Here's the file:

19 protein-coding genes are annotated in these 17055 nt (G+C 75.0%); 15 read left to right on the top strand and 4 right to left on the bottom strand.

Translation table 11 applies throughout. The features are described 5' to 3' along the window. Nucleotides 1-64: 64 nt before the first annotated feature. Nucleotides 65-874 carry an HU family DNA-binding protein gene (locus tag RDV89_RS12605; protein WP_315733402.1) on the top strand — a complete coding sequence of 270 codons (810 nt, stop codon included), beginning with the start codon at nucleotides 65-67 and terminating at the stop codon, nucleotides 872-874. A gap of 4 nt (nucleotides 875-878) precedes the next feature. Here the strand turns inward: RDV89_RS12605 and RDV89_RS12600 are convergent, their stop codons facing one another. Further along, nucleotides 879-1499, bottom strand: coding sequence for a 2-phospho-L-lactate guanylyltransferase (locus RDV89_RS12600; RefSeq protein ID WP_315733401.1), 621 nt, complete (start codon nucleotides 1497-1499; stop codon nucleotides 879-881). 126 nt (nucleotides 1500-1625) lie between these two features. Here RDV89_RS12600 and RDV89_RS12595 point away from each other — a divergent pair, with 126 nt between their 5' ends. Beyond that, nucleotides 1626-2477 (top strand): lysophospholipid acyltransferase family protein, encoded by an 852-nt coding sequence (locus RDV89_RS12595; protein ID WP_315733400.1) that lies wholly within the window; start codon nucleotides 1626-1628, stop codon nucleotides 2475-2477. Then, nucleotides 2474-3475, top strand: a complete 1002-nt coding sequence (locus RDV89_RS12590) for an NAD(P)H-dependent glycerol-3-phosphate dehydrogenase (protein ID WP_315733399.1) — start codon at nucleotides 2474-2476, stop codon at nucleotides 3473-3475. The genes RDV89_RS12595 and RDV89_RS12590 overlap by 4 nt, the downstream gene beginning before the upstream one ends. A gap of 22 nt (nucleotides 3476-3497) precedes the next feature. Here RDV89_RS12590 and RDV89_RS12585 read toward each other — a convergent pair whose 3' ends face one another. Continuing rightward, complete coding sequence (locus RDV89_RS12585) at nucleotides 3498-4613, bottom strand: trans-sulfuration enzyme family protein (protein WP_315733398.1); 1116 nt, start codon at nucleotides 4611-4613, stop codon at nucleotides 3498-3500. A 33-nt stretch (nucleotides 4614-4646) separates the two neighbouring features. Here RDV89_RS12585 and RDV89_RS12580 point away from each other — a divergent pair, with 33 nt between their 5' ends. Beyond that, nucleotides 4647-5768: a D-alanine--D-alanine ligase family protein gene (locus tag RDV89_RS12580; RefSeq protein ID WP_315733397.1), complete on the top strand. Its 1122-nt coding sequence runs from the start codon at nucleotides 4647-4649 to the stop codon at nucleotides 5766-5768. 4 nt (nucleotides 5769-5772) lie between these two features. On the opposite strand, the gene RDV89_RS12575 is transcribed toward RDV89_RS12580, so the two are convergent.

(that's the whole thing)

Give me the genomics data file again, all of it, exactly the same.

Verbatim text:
19 protein-coding genes are annotated in these 17055 nt (G+C 75.0%); 15 read left to right on the top strand and 4 right to left on the bottom strand.

Translation table 11 applies throughout. The features are described 5' to 3' along the window. Nucleotides 1-64: 64 nt before the first annotated feature. Nucleotides 65-874 carry an HU family DNA-binding protein gene (locus tag RDV89_RS12605; protein WP_315733402.1) on the top strand — a complete coding sequence of 270 codons (810 nt, stop codon included), beginning with the start codon at nucleotides 65-67 and terminating at the stop codon, nucleotides 872-874. A gap of 4 nt (nucleotides 875-878) precedes the next feature. Here the strand turns inward: RDV89_RS12605 and RDV89_RS12600 are convergent, their stop codons facing one another. Further along, nucleotides 879-1499, bottom strand: coding sequence for a 2-phospho-L-lactate guanylyltransferase (locus RDV89_RS12600; RefSeq protein ID WP_315733401.1), 621 nt, complete (start codon nucleotides 1497-1499; stop codon nucleotides 879-881). 126 nt (nucleotides 1500-1625) lie between these two features. Here RDV89_RS12600 and RDV89_RS12595 point away from each other — a divergent pair, with 126 nt between their 5' ends. Beyond that, nucleotides 1626-2477 (top strand): lysophospholipid acyltransferase family protein, encoded by an 852-nt coding sequence (locus RDV89_RS12595; protein ID WP_315733400.1) that lies wholly within the window; start codon nucleotides 1626-1628, stop codon nucleotides 2475-2477. Then, nucleotides 2474-3475, top strand: a complete 1002-nt coding sequence (locus RDV89_RS12590) for an NAD(P)H-dependent glycerol-3-phosphate dehydrogenase (protein ID WP_315733399.1) — start codon at nucleotides 2474-2476, stop codon at nucleotides 3473-3475. The genes RDV89_RS12595 and RDV89_RS12590 overlap by 4 nt, the downstream gene beginning before the upstream one ends. A gap of 22 nt (nucleotides 3476-3497) precedes the next feature. Here RDV89_RS12590 and RDV89_RS12585 read toward each other — a convergent pair whose 3' ends face one another. Continuing rightward, complete coding sequence (locus RDV89_RS12585) at nucleotides 3498-4613, bottom strand: trans-sulfuration enzyme family protein (protein WP_315733398.1); 1116 nt, start codon at nucleotides 4611-4613, stop codon at nucleotides 3498-3500. A 33-nt stretch (nucleotides 4614-4646) separates the two neighbouring features. Here RDV89_RS12585 and RDV89_RS12580 point away from each other — a divergent pair, with 33 nt between their 5' ends. Beyond that, nucleotides 4647-5768: a D-alanine--D-alanine ligase family protein gene (locus tag RDV89_RS12580; RefSeq protein ID WP_315733397.1), complete on the top strand. Its 1122-nt coding sequence runs from the start codon at nucleotides 4647-4649 to the stop codon at nucleotides 5766-5768. 4 nt (nucleotides 5769-5772) lie between these two features. On the opposite strand, the gene RDV89_RS12575 is transcribed toward RDV89_RS12580, so the two are convergent.